Upon entering the capitol, visitors are greeted by a large sign explaining all the items they are forbidden to carry in. Someone unfamiliar with the February protests would be flummoxed as to why some of these items show up on the list, but the list itself tells the story of what happened when hundreds of protesters took up residence in the statehouse a few months ago. Among the verboten items: snakes, crockpots, massage chairs, mattresses, and balloons, plus a catch-all (“… other items that may be considered inconsistent with a plan to depart the building at the posted closing time or whose use is considered a threat to public health or safety”).
In the capitol rotunda, around 100 people are gathered, watching the beginning of the assembly session on large monitors that have been set up for their benefit. At the height of the protest, over 6,000 people were reported to be crammed into this space. Resident irritant and multiple-arrestee Jeremy Ryan, who has earned the sobriquet “Segway Guy,” slowly makes his way around the crowd perched atop his two-wheel mobility device.
Soon, three men wearing pink tunics appear. “We Are Walker’s Pink Slips!” they begin chanting loudly. “If you have to chant what your protest costume is, it’s probably not a good one,” cracks a nearby lobbyist.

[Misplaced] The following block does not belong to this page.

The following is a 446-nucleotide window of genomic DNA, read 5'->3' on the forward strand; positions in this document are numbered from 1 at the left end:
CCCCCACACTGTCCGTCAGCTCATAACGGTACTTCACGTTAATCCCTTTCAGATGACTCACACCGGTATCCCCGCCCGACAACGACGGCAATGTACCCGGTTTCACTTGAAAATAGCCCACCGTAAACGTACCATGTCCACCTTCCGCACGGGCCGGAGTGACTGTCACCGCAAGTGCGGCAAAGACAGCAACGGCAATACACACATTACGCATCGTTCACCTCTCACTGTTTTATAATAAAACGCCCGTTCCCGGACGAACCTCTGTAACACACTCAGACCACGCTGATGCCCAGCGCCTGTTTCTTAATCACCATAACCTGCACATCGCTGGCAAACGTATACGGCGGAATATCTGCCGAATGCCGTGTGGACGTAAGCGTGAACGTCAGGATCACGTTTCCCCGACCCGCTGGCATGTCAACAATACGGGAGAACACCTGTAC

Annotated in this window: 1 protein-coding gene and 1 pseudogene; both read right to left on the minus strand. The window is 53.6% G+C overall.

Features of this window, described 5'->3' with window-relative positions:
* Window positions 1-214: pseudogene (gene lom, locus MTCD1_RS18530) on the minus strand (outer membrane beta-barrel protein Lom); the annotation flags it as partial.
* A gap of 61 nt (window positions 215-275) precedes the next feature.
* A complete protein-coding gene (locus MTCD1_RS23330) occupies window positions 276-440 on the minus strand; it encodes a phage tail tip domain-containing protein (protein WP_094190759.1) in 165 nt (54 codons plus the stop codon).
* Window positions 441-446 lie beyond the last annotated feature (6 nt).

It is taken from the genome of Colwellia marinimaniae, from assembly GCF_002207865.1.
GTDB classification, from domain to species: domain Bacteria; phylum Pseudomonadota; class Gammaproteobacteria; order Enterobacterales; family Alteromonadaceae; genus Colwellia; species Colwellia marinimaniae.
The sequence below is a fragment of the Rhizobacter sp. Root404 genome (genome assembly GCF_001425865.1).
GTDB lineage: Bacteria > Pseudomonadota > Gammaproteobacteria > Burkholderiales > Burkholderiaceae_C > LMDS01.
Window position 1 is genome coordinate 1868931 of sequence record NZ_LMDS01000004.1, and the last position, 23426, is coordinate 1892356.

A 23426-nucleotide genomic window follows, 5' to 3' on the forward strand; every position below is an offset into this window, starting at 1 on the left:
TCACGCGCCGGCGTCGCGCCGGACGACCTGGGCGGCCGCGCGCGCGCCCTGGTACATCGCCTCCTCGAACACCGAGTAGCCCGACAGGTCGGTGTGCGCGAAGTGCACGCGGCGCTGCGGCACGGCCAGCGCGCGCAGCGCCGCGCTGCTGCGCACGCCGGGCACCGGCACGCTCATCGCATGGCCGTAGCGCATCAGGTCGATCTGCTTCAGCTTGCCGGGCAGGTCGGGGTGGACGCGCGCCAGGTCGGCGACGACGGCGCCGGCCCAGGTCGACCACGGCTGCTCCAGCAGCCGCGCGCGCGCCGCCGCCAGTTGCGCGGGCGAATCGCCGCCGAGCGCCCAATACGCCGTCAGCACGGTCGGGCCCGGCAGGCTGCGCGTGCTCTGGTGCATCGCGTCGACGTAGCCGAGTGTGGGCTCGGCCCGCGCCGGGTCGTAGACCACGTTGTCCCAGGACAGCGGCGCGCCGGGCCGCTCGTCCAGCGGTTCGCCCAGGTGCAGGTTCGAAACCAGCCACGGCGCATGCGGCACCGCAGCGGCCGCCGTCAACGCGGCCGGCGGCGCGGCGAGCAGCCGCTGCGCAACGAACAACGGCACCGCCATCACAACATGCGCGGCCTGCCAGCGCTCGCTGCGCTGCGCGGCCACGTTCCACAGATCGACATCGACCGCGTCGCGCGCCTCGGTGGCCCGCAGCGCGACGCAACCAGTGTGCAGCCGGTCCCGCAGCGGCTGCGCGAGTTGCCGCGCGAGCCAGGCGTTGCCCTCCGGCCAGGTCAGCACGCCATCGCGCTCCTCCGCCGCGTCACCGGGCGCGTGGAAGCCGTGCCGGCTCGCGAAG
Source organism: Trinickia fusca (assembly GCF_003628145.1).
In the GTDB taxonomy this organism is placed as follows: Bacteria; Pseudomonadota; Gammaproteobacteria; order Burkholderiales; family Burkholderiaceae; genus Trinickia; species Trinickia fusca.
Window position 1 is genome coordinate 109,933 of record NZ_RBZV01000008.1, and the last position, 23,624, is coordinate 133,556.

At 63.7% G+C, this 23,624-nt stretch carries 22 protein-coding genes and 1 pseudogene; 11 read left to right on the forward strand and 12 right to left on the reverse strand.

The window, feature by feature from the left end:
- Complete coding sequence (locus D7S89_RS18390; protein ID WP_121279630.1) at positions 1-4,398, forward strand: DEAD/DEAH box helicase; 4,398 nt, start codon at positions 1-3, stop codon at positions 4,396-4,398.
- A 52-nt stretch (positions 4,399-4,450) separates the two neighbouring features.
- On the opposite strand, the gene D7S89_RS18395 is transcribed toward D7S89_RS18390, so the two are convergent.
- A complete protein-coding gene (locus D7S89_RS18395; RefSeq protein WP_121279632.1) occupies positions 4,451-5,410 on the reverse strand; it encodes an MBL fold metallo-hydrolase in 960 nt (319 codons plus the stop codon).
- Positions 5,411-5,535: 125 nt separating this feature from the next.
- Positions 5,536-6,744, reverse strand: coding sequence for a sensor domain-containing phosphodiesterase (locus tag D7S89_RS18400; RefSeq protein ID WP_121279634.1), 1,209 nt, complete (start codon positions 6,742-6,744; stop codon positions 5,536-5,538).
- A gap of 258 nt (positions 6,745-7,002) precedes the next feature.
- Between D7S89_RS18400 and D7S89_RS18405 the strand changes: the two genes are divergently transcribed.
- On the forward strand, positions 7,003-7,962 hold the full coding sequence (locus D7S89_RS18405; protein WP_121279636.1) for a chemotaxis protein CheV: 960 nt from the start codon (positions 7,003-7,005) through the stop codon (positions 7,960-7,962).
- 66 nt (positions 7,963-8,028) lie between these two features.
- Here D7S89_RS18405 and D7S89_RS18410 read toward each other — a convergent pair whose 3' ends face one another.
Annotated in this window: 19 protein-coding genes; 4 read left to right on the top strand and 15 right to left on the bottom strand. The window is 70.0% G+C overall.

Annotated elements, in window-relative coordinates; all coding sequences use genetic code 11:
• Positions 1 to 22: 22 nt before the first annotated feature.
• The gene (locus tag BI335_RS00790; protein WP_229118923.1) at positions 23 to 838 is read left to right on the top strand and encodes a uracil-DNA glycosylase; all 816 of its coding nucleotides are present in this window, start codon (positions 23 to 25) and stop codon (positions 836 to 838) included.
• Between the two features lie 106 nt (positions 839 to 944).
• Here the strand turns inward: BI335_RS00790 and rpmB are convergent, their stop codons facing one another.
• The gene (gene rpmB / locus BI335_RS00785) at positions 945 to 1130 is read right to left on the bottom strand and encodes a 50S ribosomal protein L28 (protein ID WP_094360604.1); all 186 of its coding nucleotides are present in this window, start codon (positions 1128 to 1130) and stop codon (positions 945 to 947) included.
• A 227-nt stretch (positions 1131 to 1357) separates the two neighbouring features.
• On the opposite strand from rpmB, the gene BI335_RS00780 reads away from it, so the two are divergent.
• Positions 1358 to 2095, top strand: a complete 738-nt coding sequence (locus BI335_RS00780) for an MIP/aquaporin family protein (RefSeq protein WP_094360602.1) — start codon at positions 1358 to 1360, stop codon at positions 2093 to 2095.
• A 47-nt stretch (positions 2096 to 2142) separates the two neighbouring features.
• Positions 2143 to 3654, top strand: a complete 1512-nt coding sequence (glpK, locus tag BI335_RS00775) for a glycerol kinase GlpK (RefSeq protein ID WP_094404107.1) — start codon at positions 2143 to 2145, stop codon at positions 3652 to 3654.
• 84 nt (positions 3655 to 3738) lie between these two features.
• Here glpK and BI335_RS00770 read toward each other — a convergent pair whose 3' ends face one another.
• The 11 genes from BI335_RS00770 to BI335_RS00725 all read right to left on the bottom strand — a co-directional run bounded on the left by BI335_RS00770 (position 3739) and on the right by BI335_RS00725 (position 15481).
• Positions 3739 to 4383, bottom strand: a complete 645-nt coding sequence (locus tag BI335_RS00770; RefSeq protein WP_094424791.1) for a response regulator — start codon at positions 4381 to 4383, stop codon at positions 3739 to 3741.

At noon, the crowd is joined by the “Solidarity Singers,” a group which congregates every day to sing at the top of their lungs in the rotunda. Last week, an American Red Cross blood drive had to leave the capitol because of the irritating cacophony produced by the singers. A woman weaves her way through the crowd, handing out song books so everyone can sing along. The books include many union favorites, tailored to the Wisconsin struggle. (For instance, “We Shall Overcome” now apparently references the effort to recall Scott Walker.)
This may be what democracy looks like, albeit mob democracy. It’s not what a Republic looks like. Here’s to continued failure of the left to subvert the laws of Wisconsin, and to it as a harbinger of failure across the nation.